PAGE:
5 Ways to Help Grow Your Critical Access Hospital During A Time of Uncertainty

June 28, 2020 | Article

Critical access hospitals exist to serve the needs of their communities. Specifically, a critical access hospital is designed to reduce the financial vulnerability of rural hospitals and improve access to healthcare by keeping essential services in rural communities.

Yet critical access hospitals are not immune to issues that threaten their existence. Financial struggles, consolidation and turnover in management have all plagued critical access hospitals for years.

The COVID-19 pandemic and ensuing uncertainty has furthered the impact of these issues. In addition, critical access hospitals saw a decrease in patient volume, a swift turn to telehealth services and a shortage of staff. For many rural healthcare facilities, relief funding played a crucial role in keeping them afloat.

As critical access hospitals move forward into the next normal, how can they recuperate and reposition themselves?

Here are a few items to consider.

Give your critical access hospital more certainty during change.

Start with a self-assessment.
Successful rural hospitals are handling change by reinventing themselves and adapting to the wants and needs of their community. But not all hospitals are responding so successfully.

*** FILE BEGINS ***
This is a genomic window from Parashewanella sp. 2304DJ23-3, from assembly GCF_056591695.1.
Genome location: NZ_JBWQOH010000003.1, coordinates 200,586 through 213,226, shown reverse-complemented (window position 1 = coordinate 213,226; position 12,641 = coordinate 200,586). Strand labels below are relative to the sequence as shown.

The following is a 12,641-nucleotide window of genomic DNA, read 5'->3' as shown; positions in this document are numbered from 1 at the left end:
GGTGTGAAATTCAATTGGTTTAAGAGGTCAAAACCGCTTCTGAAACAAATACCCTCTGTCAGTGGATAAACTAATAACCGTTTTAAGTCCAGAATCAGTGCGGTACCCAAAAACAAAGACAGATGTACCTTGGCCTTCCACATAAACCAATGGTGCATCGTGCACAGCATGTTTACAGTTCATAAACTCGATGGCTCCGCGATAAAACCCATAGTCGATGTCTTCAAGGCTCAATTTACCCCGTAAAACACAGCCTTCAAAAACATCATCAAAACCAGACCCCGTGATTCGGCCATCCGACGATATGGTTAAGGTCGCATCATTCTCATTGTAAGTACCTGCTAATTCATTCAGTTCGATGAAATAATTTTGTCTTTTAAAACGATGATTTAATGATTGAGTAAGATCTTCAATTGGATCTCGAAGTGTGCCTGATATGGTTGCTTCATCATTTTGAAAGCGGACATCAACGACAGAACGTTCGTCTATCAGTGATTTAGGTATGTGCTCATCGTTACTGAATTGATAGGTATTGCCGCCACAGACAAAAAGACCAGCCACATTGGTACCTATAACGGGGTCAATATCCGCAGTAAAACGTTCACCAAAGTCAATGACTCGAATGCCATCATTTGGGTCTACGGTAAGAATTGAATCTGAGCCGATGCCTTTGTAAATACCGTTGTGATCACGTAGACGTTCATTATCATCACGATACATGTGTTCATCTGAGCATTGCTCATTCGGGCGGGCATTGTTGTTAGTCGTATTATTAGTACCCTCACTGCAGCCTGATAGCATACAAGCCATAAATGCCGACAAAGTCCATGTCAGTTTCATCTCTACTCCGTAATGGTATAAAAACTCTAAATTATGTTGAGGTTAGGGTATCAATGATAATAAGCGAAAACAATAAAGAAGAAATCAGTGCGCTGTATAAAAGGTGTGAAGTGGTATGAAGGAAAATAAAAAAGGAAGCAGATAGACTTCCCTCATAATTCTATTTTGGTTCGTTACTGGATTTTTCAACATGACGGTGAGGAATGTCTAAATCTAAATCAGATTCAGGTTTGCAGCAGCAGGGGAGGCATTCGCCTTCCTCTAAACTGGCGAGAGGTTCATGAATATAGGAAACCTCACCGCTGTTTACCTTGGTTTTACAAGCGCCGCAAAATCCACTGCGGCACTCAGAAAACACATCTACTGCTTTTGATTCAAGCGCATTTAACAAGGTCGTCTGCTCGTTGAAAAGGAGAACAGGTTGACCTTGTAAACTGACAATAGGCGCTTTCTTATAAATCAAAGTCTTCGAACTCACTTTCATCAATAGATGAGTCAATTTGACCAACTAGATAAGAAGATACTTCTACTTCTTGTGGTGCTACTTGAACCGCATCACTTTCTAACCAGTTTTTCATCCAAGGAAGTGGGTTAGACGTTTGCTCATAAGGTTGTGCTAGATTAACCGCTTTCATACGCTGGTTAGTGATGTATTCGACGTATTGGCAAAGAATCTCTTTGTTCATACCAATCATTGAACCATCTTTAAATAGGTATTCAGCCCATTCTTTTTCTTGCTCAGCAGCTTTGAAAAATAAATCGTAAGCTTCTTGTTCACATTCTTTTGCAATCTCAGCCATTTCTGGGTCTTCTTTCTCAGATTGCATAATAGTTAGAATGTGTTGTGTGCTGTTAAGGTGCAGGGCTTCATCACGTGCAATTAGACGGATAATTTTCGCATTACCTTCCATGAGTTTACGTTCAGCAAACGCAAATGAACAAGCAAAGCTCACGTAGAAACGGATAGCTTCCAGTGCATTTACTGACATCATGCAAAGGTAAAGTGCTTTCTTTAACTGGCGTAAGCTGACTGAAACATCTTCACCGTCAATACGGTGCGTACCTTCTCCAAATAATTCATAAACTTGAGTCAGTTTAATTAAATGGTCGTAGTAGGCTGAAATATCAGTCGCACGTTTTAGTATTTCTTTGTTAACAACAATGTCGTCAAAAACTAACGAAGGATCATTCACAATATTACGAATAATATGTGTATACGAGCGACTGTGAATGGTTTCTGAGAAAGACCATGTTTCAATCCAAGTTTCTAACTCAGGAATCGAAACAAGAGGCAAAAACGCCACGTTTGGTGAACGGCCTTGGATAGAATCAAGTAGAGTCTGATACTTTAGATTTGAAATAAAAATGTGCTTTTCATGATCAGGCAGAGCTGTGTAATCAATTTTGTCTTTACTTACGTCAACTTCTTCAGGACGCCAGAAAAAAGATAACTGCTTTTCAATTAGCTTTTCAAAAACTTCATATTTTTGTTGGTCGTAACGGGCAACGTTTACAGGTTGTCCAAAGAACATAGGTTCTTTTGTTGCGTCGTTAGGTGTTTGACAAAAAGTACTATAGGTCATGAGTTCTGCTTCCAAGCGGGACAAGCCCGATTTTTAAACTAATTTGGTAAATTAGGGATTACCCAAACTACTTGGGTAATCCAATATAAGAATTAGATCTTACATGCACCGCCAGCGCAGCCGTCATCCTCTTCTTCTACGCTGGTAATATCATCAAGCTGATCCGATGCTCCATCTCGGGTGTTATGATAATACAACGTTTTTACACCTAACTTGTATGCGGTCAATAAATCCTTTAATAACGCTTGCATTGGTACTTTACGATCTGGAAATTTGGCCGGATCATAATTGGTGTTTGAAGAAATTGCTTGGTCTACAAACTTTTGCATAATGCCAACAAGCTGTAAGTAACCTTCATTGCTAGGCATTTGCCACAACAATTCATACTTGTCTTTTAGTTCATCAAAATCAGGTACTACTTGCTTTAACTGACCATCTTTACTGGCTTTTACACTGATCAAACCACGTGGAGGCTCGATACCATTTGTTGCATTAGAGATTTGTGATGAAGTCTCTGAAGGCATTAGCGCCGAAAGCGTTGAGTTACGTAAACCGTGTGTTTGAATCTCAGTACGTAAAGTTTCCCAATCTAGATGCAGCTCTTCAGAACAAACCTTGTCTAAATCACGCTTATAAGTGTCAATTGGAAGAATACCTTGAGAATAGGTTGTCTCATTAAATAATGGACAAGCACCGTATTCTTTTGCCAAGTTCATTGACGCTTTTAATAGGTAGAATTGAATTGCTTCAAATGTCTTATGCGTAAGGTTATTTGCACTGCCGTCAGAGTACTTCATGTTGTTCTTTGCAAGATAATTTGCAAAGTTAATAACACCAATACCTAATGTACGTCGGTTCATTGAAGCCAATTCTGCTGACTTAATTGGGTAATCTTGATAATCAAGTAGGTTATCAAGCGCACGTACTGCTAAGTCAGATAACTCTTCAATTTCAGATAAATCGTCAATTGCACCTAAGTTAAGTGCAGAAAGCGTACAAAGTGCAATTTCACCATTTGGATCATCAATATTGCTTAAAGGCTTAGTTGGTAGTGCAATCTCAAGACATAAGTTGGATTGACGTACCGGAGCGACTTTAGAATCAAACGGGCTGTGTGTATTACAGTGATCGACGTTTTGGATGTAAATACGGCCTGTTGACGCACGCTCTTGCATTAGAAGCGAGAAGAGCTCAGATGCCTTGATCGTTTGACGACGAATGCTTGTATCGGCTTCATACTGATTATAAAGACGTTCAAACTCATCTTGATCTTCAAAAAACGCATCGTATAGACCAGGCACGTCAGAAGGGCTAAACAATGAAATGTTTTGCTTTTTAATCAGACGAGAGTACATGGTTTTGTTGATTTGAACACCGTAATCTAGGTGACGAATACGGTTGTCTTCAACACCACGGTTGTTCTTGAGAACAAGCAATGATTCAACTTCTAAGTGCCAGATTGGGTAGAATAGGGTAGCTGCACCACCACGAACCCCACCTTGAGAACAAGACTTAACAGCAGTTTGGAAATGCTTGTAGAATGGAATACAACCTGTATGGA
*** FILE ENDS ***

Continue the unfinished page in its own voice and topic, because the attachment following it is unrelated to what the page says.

We see versions of the following four scenarios playing out across the country:

  1. Successful Facilities
    Rural facilities with a strong population base and diverse physician groups servicing much of the community’s needs could be considered successful. These facilities, if run efficiently, will continue to grow and survive this evolution mainly because they have seen the changes and started adapting many years ago. The patient base and community support positively influence these facilities, but the facilities must also stay focused on providing an efficient care delivery model and continually look for ways to reduce waste in their operations.

    What You Can Do Next: Continue to be aware of trends, understand changing payor models and demographics, and avoid complacency.
  2. Opportunity Facilities
    Small, rural hospitals with downward pressure on revenues and volumes but good financials—either from their own cash reserves or subsidies—might be called opportunity facilities. They have time to plan and adapt to their changing environment based on their financial position, and they have the resources necessary to face the issues, pursue positive changes and stay focused on adapting to pressure.

    What You Can Do Next: The basic question to start with is: What is really needed to support the health needs of your community given its demographic and economic future, and how can your organization positively impact the broader health of the community and save lives that might not otherwise be saved? If you start with the attitude of “how do we save the hospital as it exists today,” you may be doomed to fail. It’s important to be open to the possibility of a new strategy that looks different than your current operating plan.